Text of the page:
Follow us on Twitter @CNNOpinion.

Join us on Facebook/CNNOpinion.

The opinions in this commentary are solely those of Dean Obeidallah.

ADVERTISEMENT
Part of complete coverage on
December 27, 2014 -- Updated 0127 GMT (0927 HKT)
The ability to manipulate media and technology has increasingly become a critical strategic resource, says Jeff Yang.
December 26, 2014 -- Updated 1617 GMT (0017 HKT)
Today's politicians should follow Ronald Reagan's advice and invest in science, research and development, Fareed Zakaria says.
December 26, 2014 -- Updated 1319 GMT (2119 HKT)
Artificial intelligence does not need to be malevolent to be catastrophically dangerous to humanity, writes Greg Scoblete.
December 26, 2014 -- Updated 1505 GMT (2305 HKT)
Historian Douglas Brinkley says a showing of Sony's film in Austin helped keep the city weird -- and spotlighted the heroes who stood up for free expression
December 26, 2014 -- Updated 1303 GMT (2103 HKT)
Tanya Odom that by calling only on women at his press conference, the President made clear why women and people of color should be more visible in boardrooms and conferences
December 26, 2014 -- Updated 1312 GMT (2112 HKT)
When oil spills happen, researchers are faced with the difficult choice of whether to use chemical dispersants, authors say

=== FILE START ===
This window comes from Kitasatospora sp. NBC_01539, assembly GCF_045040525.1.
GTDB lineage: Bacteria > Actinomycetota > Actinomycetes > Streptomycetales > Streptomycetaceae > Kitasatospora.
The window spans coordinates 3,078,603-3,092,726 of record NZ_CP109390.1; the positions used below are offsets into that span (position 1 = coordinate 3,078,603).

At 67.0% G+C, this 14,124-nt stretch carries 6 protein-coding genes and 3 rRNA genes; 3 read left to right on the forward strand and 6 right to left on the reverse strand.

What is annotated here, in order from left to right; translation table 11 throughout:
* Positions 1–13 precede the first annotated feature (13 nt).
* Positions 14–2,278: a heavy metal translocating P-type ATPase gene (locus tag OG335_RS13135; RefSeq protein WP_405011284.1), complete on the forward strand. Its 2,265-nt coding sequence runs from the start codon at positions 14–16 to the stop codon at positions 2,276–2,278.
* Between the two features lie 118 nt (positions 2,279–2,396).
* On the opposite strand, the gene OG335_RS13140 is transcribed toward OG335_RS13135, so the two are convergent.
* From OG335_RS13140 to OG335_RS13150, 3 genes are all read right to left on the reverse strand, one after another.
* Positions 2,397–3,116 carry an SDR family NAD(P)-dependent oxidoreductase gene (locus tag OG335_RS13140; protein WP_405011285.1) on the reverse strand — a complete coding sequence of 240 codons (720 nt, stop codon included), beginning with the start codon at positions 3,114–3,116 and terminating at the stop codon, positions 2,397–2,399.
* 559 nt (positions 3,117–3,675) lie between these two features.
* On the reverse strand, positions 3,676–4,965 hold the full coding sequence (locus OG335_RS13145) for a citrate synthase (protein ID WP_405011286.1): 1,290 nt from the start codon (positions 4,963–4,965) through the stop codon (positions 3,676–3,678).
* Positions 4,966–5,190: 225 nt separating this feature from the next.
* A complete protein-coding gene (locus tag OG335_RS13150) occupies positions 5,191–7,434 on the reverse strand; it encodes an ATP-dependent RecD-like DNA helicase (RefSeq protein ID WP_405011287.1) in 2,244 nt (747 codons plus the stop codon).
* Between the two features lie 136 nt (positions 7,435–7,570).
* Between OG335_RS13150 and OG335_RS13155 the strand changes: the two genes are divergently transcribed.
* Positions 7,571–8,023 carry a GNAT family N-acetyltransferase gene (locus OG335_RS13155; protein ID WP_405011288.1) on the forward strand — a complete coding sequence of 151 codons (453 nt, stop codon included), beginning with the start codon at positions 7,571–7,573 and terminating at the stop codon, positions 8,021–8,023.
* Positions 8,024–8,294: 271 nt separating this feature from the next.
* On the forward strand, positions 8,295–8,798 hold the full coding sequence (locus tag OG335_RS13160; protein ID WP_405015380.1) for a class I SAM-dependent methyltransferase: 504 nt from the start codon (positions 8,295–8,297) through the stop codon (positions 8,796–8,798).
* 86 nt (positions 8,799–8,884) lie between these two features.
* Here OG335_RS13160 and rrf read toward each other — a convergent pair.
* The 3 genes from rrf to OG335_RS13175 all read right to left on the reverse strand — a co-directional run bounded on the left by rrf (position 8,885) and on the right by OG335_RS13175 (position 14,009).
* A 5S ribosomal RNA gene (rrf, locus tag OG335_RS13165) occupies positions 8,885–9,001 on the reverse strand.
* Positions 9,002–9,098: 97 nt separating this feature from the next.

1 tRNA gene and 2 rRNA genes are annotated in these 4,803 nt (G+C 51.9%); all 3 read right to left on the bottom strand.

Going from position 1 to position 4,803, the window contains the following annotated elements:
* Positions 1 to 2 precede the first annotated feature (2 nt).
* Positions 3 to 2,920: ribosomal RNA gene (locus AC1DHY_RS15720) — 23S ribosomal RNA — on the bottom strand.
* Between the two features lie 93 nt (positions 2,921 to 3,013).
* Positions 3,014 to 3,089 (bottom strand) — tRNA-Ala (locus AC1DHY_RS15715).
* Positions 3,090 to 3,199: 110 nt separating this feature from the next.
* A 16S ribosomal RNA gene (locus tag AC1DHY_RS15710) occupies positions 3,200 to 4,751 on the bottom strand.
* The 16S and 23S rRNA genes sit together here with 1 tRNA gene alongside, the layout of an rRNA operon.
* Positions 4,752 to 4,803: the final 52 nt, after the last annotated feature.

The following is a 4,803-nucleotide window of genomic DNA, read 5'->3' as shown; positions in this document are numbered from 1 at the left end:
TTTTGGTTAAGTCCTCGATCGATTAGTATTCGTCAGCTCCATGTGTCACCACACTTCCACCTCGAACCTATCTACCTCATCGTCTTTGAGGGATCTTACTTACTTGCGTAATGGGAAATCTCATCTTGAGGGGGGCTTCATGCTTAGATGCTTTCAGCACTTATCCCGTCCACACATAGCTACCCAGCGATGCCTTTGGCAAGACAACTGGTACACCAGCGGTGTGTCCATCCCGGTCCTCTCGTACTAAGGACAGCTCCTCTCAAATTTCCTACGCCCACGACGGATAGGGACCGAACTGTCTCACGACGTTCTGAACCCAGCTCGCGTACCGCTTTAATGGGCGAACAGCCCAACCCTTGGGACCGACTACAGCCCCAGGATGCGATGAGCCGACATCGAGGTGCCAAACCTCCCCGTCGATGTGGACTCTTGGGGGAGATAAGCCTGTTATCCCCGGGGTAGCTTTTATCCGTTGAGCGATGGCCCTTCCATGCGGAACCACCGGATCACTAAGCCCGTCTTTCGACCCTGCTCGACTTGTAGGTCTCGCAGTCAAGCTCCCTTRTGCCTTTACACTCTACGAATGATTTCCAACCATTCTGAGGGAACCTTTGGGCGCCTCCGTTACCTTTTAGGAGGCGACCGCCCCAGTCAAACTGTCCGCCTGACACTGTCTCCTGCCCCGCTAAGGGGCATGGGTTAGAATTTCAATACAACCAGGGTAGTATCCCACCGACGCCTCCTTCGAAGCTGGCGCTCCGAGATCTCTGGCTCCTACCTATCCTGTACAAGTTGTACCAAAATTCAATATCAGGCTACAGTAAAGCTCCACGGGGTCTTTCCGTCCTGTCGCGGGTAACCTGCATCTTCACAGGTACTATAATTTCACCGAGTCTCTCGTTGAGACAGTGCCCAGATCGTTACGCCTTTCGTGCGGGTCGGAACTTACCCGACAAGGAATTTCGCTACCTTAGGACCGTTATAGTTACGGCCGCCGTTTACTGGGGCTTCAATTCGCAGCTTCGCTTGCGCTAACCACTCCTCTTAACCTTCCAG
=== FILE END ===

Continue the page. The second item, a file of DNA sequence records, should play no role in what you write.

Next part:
December 25, 2014 -- Updated 0633 GMT (1433 HKT)
Danny Cevallos says the legislature didn't have to get involved in regulating how people greet each other
December 23, 2014 -- Updated 2312 GMT (0712 HKT)
Marc Harrold suggests a way to move forward after the deaths of NYPD officers Wenjian Liu and Rafael Ramos.
December 24, 2014 -- Updated 1336 GMT (2136 HKT)
Simon Moya-Smith says Mah-hi-vist Goodblanket, who was killed by law enforcement officers, deserves justice.
December 24, 2014 -- Updated 1914 GMT (0314 HKT)
Val Lauder says that for 1,700 years, people have been debating when, and how, to celebrate Christmas
December 23, 2014 -- Updated 2027 GMT (0427 HKT)
Raphael Sperry says architects should change their ethics code to ban involvement in designing torture chambers
December 24, 2014 -- Updated 0335 GMT (1135 HKT)